In August, I had the rare opportunity to join a tour, offered by the Glenbow Ranch Park Foundation, to the ruins of a sandstone mansion. Located on private property bordering Glenbow Ranch Provincial Park, special permission from the land owner is required before one can access the site. One of a number of residences that graced Millionaires’ Hill, this ghost of a house is the most picturesque and evocative example of historic stately homes at Glenbow.
Ken Wright, a knowledgable and amiable park steward, led the tour to the ruins of the old Stevenson house. He, and several other stewards who were present, answered all kinds of questions and kindly shared information on various topics, including local history, plant identification, and photography. In all, ten of us set off from the parking lot, down into a coulee, through several fence lines, and upslope to the edge of the prairie level. From this perspective, I gained a new outlook on the Glenbow community.
Almost all of my time at the park has been spent in the valley, investigating the lives of the working class residents. However, there were upper-class Glenbow homeowners, as well. Chester Rhoades de la Vergne was a rich New Yorker who decided to take up sheep and horse ranching in the West on a part-time basis. By 1909, he owned the land beside the Glenbow Quarry and had the Glenbow townsite surveyed on his property. Chester eventually convinced several friends and relatives to join him at Glenbow. All but one of these built seasonal homes nearby on the highland, with its sweeping panorama of the valley and the mountains beyond. Consequently, the area became known as Millionaires’ Hill.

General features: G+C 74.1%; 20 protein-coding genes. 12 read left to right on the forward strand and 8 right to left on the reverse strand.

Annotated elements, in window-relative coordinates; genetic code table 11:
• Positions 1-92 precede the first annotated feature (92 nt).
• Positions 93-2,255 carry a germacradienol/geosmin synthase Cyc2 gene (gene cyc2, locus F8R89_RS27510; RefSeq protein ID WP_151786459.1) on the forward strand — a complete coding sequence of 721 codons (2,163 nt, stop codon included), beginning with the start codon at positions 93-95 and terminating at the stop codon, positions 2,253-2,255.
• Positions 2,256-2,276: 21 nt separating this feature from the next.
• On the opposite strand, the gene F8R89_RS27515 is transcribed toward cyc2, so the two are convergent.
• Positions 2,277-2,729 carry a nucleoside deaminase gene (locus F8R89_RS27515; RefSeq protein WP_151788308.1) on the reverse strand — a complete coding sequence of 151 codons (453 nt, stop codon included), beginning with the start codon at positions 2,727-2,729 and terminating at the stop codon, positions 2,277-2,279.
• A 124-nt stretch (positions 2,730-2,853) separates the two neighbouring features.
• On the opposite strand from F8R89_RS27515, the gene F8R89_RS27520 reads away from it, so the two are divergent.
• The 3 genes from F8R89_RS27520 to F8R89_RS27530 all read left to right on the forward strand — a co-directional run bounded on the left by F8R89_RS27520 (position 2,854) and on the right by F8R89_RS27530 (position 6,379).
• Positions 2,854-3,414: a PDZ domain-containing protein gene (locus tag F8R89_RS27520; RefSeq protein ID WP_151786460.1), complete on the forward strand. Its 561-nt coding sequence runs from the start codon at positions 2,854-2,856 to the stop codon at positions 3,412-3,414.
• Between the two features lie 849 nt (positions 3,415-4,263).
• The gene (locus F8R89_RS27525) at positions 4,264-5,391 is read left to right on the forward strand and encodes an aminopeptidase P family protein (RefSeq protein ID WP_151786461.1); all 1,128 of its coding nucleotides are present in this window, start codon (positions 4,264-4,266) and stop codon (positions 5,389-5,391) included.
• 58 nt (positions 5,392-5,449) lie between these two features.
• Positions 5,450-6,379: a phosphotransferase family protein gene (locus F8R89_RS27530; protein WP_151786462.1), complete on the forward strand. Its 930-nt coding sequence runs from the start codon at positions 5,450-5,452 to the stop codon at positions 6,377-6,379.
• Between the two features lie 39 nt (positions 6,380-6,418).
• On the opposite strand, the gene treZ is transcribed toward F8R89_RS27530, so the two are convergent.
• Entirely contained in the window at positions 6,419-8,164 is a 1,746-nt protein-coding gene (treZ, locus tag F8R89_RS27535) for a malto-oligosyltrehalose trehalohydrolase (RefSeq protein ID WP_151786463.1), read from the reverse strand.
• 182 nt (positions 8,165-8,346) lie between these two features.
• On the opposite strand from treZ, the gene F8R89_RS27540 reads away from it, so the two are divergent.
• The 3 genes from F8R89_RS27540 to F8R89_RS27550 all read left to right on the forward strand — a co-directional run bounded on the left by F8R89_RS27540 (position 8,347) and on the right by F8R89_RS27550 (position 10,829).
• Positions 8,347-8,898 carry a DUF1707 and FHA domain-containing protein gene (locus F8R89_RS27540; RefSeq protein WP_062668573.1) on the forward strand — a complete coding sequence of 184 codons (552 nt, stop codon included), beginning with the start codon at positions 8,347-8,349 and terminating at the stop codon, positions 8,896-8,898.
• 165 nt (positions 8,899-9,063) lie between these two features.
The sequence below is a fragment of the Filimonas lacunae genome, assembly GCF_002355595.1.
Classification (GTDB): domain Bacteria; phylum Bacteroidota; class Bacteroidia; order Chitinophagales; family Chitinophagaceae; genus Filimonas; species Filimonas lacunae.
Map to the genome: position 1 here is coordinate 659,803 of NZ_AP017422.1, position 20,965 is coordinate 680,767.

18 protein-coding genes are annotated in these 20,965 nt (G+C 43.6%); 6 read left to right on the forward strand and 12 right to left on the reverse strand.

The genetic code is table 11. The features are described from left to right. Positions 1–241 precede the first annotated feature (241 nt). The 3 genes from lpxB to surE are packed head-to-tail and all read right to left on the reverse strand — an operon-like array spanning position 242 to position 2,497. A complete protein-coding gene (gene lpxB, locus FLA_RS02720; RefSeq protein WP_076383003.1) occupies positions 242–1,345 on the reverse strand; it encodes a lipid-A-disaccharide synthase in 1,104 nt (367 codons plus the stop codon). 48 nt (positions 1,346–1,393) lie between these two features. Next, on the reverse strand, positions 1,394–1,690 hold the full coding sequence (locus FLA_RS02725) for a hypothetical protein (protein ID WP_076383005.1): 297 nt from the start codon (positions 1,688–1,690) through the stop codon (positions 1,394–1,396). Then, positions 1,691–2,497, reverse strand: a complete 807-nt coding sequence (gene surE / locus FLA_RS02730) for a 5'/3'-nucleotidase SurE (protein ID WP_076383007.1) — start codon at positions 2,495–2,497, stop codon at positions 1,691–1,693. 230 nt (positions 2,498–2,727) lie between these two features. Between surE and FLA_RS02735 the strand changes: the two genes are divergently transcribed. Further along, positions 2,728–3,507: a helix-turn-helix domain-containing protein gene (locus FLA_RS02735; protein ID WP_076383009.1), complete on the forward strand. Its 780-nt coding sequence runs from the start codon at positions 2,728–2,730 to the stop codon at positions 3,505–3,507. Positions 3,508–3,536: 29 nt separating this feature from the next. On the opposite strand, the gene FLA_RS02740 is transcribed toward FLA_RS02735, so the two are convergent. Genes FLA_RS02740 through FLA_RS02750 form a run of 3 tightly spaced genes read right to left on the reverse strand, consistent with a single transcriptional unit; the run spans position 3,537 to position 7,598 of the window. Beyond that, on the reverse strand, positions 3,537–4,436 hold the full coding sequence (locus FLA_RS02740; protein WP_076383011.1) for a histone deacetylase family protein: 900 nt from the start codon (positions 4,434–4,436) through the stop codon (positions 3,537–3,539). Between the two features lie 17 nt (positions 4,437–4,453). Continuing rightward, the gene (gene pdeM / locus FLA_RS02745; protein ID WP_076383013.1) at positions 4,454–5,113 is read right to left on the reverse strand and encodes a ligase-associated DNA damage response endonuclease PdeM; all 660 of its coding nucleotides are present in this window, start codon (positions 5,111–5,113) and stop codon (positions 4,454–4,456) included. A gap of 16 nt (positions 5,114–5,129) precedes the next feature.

Chester’s wife, Gladys, was used to the finer things in life and required the construction of a new house before she would bring their children to Glenbow. This residence was built next door to the original homesteaders’ ranch house, which was the home of Chester’s ranching partner, Leonard Kennerley, who married Gladys’s sister, Celia. These structures are nestled at the top of a coulee in the centre of today’s park and are not accessible to visitors. One of Chester’s sisters (Mary) and her husband, Craig Drake, built a summer home a short distance away. The Drakes’ red barn is on private property and can be seen on the approach to today’s park entrance. Very near the Drake house was the residence of family friends, Dr. Dudley Morris and his wife, Gertrude. The remains of their home consist of two fireplace chimneys, now the focus of a modern picnic area located beside the park Interpretive Centre. Another New Yorker opted for a complete change of lifestyle, from stock broker to full-time rancher: John Hallett Clark and his wife, Sarah, moved permanently into the Bow Valley, just south of the Morris house. They bought Waverley Ranch, which had been homesteaded in 1893. A chimney is all that survives of their home and, although in a closed area, it is visible from the park trail.